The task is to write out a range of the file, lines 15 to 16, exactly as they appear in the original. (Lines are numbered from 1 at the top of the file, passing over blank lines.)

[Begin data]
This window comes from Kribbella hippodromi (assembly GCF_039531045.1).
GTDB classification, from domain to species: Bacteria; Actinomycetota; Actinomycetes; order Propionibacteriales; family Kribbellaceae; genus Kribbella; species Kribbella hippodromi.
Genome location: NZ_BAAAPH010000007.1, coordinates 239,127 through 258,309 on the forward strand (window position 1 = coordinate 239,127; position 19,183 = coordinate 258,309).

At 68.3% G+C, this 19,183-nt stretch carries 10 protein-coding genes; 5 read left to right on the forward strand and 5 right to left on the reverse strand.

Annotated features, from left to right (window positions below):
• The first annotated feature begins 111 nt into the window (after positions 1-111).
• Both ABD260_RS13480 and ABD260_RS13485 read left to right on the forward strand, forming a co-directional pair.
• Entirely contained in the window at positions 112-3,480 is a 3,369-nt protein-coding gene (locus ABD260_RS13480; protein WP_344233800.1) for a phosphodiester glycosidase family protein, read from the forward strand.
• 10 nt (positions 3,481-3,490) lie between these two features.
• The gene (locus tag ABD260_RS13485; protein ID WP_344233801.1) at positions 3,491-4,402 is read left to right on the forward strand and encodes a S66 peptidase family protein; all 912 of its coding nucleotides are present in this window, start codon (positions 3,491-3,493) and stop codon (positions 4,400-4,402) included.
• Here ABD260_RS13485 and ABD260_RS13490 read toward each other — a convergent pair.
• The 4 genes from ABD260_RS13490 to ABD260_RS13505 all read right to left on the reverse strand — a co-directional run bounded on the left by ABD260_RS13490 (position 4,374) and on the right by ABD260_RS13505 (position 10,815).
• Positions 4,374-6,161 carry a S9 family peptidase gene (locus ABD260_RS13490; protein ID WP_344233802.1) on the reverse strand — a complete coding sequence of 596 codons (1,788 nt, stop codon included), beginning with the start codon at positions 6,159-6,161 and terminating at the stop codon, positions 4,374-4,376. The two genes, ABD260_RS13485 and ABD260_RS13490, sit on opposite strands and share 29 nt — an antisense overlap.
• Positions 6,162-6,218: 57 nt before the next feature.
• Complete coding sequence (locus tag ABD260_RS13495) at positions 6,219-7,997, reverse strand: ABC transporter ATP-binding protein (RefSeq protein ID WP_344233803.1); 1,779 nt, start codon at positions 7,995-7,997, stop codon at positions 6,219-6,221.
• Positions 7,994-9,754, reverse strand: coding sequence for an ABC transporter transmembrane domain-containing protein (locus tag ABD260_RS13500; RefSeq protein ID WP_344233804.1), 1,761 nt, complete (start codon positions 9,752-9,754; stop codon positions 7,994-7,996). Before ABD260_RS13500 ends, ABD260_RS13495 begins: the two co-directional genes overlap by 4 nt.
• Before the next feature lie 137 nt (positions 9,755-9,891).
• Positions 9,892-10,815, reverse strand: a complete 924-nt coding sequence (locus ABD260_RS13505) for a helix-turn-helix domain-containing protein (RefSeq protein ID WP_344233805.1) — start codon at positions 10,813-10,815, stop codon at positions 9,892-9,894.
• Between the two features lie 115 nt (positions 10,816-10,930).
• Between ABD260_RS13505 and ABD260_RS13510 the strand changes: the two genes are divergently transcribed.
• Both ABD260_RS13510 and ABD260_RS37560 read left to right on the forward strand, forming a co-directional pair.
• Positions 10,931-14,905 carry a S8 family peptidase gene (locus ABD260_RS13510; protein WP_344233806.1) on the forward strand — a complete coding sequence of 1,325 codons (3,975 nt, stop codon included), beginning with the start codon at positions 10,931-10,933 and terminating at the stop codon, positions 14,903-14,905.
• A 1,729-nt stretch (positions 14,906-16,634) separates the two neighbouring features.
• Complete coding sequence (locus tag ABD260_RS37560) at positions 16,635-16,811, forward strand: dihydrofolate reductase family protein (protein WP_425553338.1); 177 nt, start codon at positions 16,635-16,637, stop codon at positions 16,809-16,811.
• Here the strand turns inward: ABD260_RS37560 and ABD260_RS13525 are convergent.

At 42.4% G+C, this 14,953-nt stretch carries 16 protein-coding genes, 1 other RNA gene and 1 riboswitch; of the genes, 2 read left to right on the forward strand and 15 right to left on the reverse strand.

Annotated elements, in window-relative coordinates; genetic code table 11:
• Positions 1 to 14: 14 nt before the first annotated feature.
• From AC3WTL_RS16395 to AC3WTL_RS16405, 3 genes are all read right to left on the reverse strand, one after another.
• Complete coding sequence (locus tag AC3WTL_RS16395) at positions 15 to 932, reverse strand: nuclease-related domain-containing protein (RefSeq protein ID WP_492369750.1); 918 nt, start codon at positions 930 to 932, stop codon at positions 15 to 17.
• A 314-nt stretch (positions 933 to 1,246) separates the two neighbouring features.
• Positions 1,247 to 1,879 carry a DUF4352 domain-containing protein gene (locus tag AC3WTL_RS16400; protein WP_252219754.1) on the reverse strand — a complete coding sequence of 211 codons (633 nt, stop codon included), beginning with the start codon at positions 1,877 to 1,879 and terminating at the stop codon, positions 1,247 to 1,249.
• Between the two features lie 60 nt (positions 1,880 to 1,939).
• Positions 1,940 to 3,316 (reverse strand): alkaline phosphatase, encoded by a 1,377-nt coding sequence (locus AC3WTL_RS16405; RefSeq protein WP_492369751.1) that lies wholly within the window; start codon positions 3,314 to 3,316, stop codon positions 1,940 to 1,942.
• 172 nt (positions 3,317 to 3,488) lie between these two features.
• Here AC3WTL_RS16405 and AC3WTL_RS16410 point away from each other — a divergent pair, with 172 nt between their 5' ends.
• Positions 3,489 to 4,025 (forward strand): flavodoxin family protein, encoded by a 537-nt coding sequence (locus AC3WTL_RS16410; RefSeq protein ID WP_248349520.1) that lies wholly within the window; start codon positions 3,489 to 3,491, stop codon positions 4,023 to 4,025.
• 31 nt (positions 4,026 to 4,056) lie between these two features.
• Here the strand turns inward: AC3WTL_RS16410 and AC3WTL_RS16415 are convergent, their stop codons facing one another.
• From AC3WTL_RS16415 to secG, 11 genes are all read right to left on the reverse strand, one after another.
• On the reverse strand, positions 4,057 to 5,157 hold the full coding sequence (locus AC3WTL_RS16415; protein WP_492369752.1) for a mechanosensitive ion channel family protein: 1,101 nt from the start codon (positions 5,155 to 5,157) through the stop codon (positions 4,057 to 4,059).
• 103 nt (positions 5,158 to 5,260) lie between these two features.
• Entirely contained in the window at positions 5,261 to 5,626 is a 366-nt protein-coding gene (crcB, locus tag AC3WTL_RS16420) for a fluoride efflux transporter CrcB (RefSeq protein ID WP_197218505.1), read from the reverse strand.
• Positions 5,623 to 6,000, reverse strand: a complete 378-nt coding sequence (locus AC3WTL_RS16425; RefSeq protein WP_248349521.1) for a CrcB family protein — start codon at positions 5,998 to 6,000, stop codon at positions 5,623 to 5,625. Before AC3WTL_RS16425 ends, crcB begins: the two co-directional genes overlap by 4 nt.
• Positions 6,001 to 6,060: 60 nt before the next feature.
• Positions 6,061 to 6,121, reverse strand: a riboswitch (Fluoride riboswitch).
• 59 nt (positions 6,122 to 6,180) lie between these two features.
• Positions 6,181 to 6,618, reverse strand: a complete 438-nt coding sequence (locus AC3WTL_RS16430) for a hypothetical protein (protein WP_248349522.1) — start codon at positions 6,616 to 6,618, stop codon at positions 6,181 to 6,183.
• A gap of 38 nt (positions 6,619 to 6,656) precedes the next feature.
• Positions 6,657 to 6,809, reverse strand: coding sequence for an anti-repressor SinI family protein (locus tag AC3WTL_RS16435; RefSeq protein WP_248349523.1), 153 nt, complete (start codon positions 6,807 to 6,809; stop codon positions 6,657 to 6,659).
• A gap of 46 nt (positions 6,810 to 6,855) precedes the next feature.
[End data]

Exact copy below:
• Complete coding sequence (locus tag ABD260_RS13495) at positions 6,219-7,997, reverse strand: ABC transporter ATP-binding protein (RefSeq protein ID WP_344233803.1); 1,779 nt, start codon at positions 7,995-7,997, stop codon at positions 6,219-6,221.
• Positions 7,994-9,754, reverse strand: coding sequence for an ABC transporter transmembrane domain-containing protein (locus tag ABD260_RS13500; RefSeq protein ID WP_344233804.1), 1,761 nt, complete (start codon positions 9,752-9,754; stop codon positions 7,994-7,996). Before ABD260_RS13500 ends, ABD260_RS13495 begins: the two co-directional genes overlap by 4 nt.